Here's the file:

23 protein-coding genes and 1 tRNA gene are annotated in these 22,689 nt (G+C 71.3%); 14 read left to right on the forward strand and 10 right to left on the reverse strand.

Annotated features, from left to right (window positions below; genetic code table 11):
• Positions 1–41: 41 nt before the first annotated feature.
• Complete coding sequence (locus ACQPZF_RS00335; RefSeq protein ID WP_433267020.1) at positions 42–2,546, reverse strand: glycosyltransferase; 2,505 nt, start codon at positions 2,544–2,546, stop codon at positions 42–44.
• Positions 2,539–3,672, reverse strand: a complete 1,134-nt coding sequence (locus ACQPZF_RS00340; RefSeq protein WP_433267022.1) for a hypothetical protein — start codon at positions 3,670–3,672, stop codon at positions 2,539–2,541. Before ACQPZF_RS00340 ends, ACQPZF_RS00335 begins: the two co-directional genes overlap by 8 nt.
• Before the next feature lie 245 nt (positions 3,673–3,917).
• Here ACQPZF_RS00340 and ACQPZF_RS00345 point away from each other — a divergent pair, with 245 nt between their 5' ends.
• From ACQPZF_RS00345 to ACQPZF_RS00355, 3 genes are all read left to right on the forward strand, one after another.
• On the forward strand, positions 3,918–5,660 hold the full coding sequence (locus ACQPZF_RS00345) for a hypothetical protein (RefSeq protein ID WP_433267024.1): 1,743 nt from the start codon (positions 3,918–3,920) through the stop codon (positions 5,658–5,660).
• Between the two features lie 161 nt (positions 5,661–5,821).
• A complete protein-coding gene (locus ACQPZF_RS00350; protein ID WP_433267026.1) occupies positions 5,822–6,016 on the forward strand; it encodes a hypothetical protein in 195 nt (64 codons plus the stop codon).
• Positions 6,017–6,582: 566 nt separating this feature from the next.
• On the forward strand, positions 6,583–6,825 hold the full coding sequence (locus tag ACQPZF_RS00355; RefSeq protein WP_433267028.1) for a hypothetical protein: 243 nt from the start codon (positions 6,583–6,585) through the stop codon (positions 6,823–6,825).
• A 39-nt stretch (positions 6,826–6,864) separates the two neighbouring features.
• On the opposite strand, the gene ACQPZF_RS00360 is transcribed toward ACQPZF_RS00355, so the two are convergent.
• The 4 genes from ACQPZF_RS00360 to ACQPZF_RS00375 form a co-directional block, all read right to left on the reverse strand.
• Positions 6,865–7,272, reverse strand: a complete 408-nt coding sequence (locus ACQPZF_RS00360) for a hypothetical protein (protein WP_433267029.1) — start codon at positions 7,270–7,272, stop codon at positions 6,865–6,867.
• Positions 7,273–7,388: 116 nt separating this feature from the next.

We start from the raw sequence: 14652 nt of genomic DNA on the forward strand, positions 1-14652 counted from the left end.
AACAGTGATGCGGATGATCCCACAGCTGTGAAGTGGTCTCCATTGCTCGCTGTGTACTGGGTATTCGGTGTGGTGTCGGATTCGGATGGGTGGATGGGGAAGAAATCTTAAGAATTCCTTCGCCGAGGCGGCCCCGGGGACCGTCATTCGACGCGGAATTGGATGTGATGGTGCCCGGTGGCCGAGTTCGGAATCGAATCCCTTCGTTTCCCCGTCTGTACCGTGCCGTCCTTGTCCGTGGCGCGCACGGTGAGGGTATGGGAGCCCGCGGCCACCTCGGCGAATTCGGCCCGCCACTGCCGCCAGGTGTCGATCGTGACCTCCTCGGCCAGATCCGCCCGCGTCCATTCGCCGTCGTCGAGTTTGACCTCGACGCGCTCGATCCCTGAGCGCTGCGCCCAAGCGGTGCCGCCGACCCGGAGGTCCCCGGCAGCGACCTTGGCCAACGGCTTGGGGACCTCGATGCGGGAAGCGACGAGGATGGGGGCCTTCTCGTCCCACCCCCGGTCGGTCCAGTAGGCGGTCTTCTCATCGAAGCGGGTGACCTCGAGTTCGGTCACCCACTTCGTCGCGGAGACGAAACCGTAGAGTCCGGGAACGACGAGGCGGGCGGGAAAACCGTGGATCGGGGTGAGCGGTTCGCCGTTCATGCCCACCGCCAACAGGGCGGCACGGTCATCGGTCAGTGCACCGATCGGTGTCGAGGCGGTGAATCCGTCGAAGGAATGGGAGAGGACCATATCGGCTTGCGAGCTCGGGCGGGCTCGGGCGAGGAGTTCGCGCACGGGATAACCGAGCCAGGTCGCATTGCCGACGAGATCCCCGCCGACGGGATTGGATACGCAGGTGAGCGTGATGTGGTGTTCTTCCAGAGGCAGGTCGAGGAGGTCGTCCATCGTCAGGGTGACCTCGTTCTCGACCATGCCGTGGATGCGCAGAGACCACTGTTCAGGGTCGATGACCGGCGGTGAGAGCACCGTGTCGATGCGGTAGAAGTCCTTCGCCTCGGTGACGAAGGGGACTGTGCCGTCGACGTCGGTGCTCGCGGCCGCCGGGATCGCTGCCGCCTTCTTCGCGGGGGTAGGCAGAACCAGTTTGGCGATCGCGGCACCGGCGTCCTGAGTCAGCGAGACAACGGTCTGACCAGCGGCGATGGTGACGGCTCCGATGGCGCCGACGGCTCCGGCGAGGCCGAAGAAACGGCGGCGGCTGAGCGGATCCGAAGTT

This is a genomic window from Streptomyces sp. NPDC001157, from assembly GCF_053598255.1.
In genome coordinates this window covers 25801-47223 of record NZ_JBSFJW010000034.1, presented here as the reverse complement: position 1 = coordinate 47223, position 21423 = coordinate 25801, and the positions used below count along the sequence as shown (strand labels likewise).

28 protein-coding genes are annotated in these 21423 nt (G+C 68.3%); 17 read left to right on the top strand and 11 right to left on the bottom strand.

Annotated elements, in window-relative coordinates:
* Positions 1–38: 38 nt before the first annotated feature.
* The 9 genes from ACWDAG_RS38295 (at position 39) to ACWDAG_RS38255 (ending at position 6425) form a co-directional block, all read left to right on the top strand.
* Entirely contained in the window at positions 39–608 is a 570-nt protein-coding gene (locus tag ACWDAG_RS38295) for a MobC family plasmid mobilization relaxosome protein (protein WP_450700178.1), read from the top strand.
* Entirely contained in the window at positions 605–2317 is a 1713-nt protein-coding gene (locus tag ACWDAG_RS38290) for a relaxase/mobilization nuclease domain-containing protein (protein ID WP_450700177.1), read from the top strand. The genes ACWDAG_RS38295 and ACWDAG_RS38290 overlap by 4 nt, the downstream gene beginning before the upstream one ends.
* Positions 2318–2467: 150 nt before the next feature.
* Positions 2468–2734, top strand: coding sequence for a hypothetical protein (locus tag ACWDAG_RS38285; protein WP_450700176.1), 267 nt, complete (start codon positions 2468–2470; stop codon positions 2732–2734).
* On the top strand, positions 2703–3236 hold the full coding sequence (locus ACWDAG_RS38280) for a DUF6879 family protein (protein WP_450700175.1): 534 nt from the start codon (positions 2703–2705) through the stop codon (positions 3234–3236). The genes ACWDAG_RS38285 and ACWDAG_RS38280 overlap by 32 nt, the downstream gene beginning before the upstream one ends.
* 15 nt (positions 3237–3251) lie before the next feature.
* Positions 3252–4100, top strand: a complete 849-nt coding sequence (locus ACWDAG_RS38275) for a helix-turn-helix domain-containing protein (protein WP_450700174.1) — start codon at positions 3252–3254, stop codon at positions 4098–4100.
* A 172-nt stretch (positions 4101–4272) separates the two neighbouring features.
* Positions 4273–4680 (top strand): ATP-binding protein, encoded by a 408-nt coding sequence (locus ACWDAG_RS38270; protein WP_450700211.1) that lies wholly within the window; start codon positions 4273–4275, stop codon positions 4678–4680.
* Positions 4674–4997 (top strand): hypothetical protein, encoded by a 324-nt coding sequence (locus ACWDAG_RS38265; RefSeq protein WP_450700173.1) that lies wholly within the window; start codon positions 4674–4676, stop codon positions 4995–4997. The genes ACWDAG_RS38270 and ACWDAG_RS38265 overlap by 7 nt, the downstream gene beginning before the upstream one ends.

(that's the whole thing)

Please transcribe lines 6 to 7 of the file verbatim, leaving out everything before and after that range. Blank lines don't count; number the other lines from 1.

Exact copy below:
• Before the next feature lie 245 nt (positions 3,673–3,917).
• Here ACQPZF_RS00340 and ACQPZF_RS00345 point away from each other — a divergent pair, with 245 nt between their 5' ends.